These optimistic results are considered just a first step in researching dark soils. Since ADEs are rare and using them directly to improve plant growth would be unfeasible, researchers plan to better understand their composition and microbiology in order to create a product that could be used in agricultural processes or reforestation projects.
“The idea is to extract those factors and to create a formula, having the dark soil as a basis, but using materials that don’t need to come directly from the dark soil to amplify [forest] restoration projects,” Anderson Freitas, one of study’s lead authors, told Mongabay in a video interview.
Freitas said he believes that creating a biofertilizer based on dark soils might be ambitious, but the aim is to create a better protocol showing which microorganisms could be used to improve reforestation. “Today, there are almost no reforestation projects in the Amazon. … But when you offer a technology for this, you manage to make the interest grow a little more too,” he said.
This new protocol could also help mitigate the current scarcity of certain fertilizers, which was worsened by the Russia-Ukraine war, two of the largest world suppliers before the conflict. ADEs are rich, for instance, in phosphorus, a nutrient much needed by Brazilian soils, but which has a very limited supply chain. Its total global reserves could last a maximum of 50-100 years, scientists estimate. “The dark soil is a fertility oasis in the Amazonian soil,” said Aleksander Muniz, researcher of Embrapa, who advised on the experiment and is responsible for monitoring dark soils research in Brazil.
Muniz said he hopes dark soils research will help recover pasture areas, which would in turn have a greater impact on reducing deforestation. “Around 80% of deforestation in the Amazon comes from extensive cattle raising. By studying plant-soil feedbacks, the intention is to recover degraded areas. Pasture suffers from chemical degradation, and then from biological degradation, until complete depletion of the area,” Muniz told Mongabay in a video interview.
Recovering deforested areas
In 2021 alone, almost 1 million ha (2.47 million acres) of forest were cleared in the Amazon, according to MapBiomas.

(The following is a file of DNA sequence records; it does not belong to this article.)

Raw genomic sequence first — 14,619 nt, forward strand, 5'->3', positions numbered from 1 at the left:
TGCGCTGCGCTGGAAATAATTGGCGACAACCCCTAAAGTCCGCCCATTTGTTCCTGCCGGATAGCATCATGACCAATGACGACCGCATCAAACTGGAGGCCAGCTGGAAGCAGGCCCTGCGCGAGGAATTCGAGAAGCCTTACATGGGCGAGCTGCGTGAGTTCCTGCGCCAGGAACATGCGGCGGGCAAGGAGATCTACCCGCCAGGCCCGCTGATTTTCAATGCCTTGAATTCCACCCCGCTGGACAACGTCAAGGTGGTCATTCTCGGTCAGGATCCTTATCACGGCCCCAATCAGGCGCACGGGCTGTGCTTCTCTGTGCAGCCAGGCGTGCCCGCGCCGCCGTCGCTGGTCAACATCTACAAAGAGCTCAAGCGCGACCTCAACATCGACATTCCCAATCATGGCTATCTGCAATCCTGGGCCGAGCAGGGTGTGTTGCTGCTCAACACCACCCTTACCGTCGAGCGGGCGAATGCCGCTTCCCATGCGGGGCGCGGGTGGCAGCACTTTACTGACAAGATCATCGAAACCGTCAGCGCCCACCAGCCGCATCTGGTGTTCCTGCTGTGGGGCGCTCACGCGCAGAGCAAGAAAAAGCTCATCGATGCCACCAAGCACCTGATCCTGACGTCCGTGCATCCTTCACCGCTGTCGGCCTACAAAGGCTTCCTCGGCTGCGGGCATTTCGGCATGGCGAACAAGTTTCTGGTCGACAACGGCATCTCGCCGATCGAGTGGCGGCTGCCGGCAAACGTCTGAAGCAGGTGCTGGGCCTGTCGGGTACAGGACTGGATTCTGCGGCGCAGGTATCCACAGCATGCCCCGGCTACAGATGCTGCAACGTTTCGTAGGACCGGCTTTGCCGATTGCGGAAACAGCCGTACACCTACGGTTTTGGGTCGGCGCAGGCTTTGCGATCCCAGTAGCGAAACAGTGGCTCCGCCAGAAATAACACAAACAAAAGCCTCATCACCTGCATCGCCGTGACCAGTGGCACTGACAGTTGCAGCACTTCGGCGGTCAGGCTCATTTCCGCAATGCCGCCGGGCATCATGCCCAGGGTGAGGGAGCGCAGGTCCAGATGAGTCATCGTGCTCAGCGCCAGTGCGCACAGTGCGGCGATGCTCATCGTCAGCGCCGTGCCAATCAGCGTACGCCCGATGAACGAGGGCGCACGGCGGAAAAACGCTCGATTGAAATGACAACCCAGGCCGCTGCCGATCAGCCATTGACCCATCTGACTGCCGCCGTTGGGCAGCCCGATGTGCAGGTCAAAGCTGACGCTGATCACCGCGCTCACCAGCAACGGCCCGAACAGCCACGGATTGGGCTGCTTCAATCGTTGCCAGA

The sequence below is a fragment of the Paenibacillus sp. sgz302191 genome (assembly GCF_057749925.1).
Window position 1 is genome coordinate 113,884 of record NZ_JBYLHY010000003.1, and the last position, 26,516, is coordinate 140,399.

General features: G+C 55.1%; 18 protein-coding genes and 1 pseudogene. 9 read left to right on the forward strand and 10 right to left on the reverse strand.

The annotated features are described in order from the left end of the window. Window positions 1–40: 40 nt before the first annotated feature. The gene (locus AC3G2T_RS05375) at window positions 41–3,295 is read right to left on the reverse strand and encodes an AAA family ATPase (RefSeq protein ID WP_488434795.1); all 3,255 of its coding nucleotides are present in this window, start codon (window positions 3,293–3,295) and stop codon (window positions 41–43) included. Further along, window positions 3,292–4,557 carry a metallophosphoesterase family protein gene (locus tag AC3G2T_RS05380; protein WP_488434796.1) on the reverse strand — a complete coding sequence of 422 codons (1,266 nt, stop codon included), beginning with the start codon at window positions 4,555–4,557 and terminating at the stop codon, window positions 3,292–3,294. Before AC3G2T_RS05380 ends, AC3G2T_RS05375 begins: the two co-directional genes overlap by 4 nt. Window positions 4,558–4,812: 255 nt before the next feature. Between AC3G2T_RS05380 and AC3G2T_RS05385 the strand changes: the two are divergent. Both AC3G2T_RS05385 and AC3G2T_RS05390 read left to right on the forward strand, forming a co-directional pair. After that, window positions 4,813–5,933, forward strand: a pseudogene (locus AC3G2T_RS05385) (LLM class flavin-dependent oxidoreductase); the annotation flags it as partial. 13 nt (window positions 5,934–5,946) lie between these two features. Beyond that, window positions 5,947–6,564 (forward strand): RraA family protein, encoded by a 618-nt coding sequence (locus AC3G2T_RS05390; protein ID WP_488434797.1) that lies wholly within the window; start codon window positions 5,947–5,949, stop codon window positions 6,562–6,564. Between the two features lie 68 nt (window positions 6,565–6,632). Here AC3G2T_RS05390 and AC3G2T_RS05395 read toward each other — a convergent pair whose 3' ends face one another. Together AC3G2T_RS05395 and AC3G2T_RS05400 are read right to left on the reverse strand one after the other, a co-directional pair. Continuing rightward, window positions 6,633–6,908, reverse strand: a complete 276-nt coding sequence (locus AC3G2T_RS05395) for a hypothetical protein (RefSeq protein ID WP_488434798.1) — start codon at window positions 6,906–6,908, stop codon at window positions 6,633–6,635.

Between 1985 and 2022, the Amazon Rainforest lost 12% of the total area it occupied, or about 44 million ha (108.7 million acres) of native vegetation. On the other hand, according to data from Brazilian conservation nonprofit Imazon, in 2019, there were 7.2 million hectares (17.8 million acres) that had been in a natural process of regeneration for at least the six previous years, with 73% located in areas classified as “low agricultural propensity.” Imazon advocates for protection of these areas and also for projects of assisted natural regeneration.
ADEs research has been gaining more interest recently. Christoph Müller, professor of experimental plant ecology at the Justus-Liebig Giessen University in Germany, plans to investigate ADEs later in 2023. According to Müller, dark soils have a double function. “First of all, [they can] increase carbon sequestration, but we also can hopefully minimize or at least reduce the amount of fertilizer. … The only drawback to all of this is that it’s a long-term process,” Müller told Mongabay in a phone interview.
By speeding up forest and pasture recovery, ADEs research aims to also halt further deforestation. “If you wait for the environment to recover, it takes much longer. With the technology that is being developed, I’m going to put a little black soil, which has fantastic microbiota, to recover this soil, together with the plants. … We are running against the clock to recover these pastures. Every hectare of pasture recovered, it’s a new area that won’t need to be deforested in the future,” Muniz says.
- Freitas AS, Zagatto LFG, Rocha GS, Muchalak F, Silva SS, Muniz AW, Hanada RE and Tsai SM (2023) Amazonian dark earths enhance the establishment of tree species in forest ecological restoration. Soil Sci. 3:1161627. doi: 10.3389/fsoil.2023.1161627
- Barbosa, J. Z., Motta, A. C. V., Corrêa, R. S., Melo, V. F., Muniz, A. W., Martins, G. C., Silva, L. C. R., Teixeira, W. G., Young, S. D., & Broadley, M. R. (2019). Elemental signatures of an Amazonian Dark Earth as result of its formation process. Geoderma, vol. 361
Banner image: Image © Christian Braga/Greenpeace.